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Television Reviews : Children Question the Presidents on ABC

April 16, 1988|LYNNE HEFFLEY

Does President Reagan start each day with the funny papers? Did Jimmy Carter have a crush on his fourth-grade teacher? Does Gerald Ford believe that "(taking) a good spill never hurt anybody?"

Get the real lowdown on ABC's "Conversations With the Presidents" tonight at 8 (Channels 7, 3, 10, 42). Proving they're just plain folks, Ronald Reagan, Jimmy Carter and Gerald Ford are interviewed by a rainbow of children in cozy settings across the nation.

It's a public relations dream.

From the Oval Office, with young people perched companionably close, Reagan answers comfortable questions about Lincoln's ghost (he hasn't seen it, but his dog Rex may have) and about boyhood fights with his brother ("we used to scrap pretty good").

Warmly confiding, Reagan interestingly refers twice to a time when "we" were governor--he and his wife Nancy.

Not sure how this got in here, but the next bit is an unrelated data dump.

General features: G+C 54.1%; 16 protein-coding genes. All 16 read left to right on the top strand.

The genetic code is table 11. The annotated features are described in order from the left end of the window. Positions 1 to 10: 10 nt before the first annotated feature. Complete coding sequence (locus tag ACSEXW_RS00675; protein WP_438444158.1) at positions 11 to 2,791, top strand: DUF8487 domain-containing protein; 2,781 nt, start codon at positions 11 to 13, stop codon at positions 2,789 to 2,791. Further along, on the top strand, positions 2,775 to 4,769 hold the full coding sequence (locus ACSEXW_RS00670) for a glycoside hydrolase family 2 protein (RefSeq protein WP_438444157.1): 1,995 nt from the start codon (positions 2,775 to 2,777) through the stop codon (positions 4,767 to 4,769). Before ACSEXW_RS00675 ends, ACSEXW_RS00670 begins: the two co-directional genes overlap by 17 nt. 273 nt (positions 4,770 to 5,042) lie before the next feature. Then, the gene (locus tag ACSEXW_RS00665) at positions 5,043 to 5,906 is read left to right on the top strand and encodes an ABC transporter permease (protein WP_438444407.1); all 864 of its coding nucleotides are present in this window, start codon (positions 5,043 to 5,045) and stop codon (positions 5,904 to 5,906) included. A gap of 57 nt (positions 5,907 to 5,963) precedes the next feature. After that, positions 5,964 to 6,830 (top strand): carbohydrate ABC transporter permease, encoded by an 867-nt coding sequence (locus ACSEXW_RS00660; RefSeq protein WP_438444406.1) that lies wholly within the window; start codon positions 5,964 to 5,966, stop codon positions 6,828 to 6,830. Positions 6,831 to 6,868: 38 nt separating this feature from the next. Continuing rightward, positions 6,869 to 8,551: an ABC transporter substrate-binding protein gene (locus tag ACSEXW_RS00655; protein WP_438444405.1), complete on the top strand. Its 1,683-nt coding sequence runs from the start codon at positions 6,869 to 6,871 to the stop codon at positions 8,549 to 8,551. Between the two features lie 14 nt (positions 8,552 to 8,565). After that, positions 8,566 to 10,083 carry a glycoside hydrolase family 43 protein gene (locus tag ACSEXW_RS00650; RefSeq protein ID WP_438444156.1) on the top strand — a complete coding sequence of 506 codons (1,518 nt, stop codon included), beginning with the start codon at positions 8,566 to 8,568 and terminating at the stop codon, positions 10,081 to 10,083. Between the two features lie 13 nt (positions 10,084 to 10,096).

In his closing statement, Reagan solemnly informs his young audience that an American can't go to Germany and become a German or to Japan and become Japanese, but "anyone from any place in the world can come to America and become an American."

He adds that "I think God put this country here between the two great oceans to be found by people like the Pilgrims . . . who gave birth to this great nation."

Not even a casual golf course setting in Rancho Mirage helps Gerald Ford unbend. He explains that he doesn't "boogie or disco" because he's "not much on that particular style." He says about his marriage: "That has been a wonderful, wonderful experience, and I say that very sincerely."

Jimmy Carter, relaxed and disarming at the Carter Center in Atlanta, gives Reagan a run for his money. Who should play Carter in a movie of his life? Someone "tall, handsome and young." When did he start dating? At 13, because that's when his "daddy" let him use the family's pick-up truck.

Carter has an unexpectedly moving answer to the White House "ghost" question. For him, the ghosts are the "nice kind"--memories of the historical footsteps he was able to walk in.

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